“We are not approving a project, we are simply approving a lease,” water district board member Stephen Sheldon said as the meeting slipped past midnight at the agency’s headquarters in Fountain Valley.
That’s what is known as a distinction without a difference. You’d need an atomic microscope to split that hair.
Let’s say the lease wasn’t for a power plant but for a nuclear waste disposal site. Would anyone buy “We’re not approving a nuclear dump…”?
Yet this is the kind of sophistry employed by most of the OCWD directors who voted to lease Ball Road Basin to Competitive Power Ventures for the purpose of building a power plant.
OCWD Director Bruce Whitaker told the assembled members of the public that he wasn’t voting to approve a power plant “but to let the process move forward.”
Why let the “process move forward” unless you think Ball Road Basin is a good place to build a power plant? Why approve a land lease for a power plant unless one thinks the power plant is a good use of that land?
How would it be viewed if an OCWD director who thinks it is a terrible idea to build a 400 megawatt power plant right next to an auto mall, a restaurant and event center, a horse stable and riding center, an office park and near established neighborhoods and entertainment centers had said, “I think this is a terrible location for a power plant and will negatively impact the area, but I’m going to support leasing our land to build it in order to let the process move forward”?
He or she would be seen as talking out both sides if his or her mouth — and yet the reasoning would be precisely the same as that voiced by Sheldon and Whitaker.
One curious aspect of the OCWD Board meeting was how focused Directors Sheldon and Denis Bilodeau were on discrediting Anaheim and debunking arguments the project; curious since they were supposedly not approving a power plant.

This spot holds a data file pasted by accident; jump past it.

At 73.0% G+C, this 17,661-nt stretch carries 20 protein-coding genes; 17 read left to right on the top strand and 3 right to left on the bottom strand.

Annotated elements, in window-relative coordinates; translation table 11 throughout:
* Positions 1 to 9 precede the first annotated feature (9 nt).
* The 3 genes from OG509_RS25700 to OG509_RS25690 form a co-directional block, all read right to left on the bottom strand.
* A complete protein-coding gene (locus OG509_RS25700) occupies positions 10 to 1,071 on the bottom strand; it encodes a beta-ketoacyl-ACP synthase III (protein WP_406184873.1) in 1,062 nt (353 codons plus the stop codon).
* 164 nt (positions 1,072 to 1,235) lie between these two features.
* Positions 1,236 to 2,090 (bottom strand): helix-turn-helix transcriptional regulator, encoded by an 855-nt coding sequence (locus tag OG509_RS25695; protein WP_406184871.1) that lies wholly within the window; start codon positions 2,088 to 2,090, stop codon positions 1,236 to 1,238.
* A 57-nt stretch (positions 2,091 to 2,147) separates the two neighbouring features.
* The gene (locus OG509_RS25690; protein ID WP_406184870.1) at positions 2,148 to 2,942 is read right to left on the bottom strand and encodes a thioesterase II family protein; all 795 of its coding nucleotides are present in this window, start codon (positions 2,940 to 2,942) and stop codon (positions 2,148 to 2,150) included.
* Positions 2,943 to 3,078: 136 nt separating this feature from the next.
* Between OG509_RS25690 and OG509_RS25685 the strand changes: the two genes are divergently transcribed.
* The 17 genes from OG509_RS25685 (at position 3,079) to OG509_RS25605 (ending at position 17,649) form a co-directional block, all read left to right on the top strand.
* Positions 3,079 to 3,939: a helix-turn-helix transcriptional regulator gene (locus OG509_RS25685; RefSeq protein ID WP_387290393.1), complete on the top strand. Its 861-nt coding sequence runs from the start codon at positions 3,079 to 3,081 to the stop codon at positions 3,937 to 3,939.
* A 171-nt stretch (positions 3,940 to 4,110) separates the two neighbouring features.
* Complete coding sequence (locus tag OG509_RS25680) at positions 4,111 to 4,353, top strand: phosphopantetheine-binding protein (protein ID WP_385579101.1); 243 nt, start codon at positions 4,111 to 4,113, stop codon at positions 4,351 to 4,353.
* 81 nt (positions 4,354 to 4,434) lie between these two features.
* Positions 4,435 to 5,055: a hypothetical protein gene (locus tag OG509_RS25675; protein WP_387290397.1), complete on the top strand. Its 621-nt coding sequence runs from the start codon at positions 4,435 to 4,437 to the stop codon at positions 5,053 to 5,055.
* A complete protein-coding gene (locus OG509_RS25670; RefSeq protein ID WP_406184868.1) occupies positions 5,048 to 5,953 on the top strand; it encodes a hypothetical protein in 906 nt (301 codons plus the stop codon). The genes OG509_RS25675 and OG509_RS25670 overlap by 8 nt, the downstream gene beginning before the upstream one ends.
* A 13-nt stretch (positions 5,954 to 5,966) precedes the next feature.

They and CPV kept pointing to the recently-built 310 megawatt Magnolia Power Plant in Burbank and owned by the Southern California Public Power Authority. SCPPA-member Anaheim owns 38% of the plant and its output. Since the plant is located in a commercial area of Burbank, the point Directors Sheldon and Bilodeau and CPV were trying to make is it is supposedly hypocritical of Anaheim to oppose CPV’s project given its part-ownership of the Magnolia Power Plant.
Few if any of us there opposing the plant had heard ever of the Magnolia Power Plant, but some quick research revealed what Sheldon and Bilodeau were omitting: the Magnolia plant was built on the site of an older plant on the long-established 23-acre City Burbank Water & Power facility.
There is no reasonable comparison between the above plant and building a 400MW power plant on vacant land where none exists, but this is an example of the efforts being made by certain OCWD directors to discredit Anaheim and make the case for CPV – while maintaining the pretense that the OCWD Board wasn’t voting on building a power plant on OCWD property.
There were other examples of truth-shading and misrepresentation from the dais, but the point is made.
I’ve been a many public hearings for contentious projects, but as a participant and an observer. In nearly every case, those behind a proposed project are able to find at least a few residents or business owners to speak on their behalf. I’ve been to at least four packed OCWD hearings on this project and haven’t heard a single person – other than the applicant — speak in support of this project.
CPV ultimately must successfully navigate the California Energy Commission approval process, obtain SCAQMD permits and run the gauntlet of other measures that will almost certainly be taken to block plans for a power plant on the Ball Road Basin site. It’s too bad since the end was in sight for Anaheim’s processing of OCWD’s application to re-zone the property from open space to commercial, and mutually beneficial re-use of the basin could have been arrived at. Instead, a majority of the OCWD Board of Directors voted to run roughshod over Anaheim residents and businesses and support the building of a power plant even while claiming that isn’t what they were doing.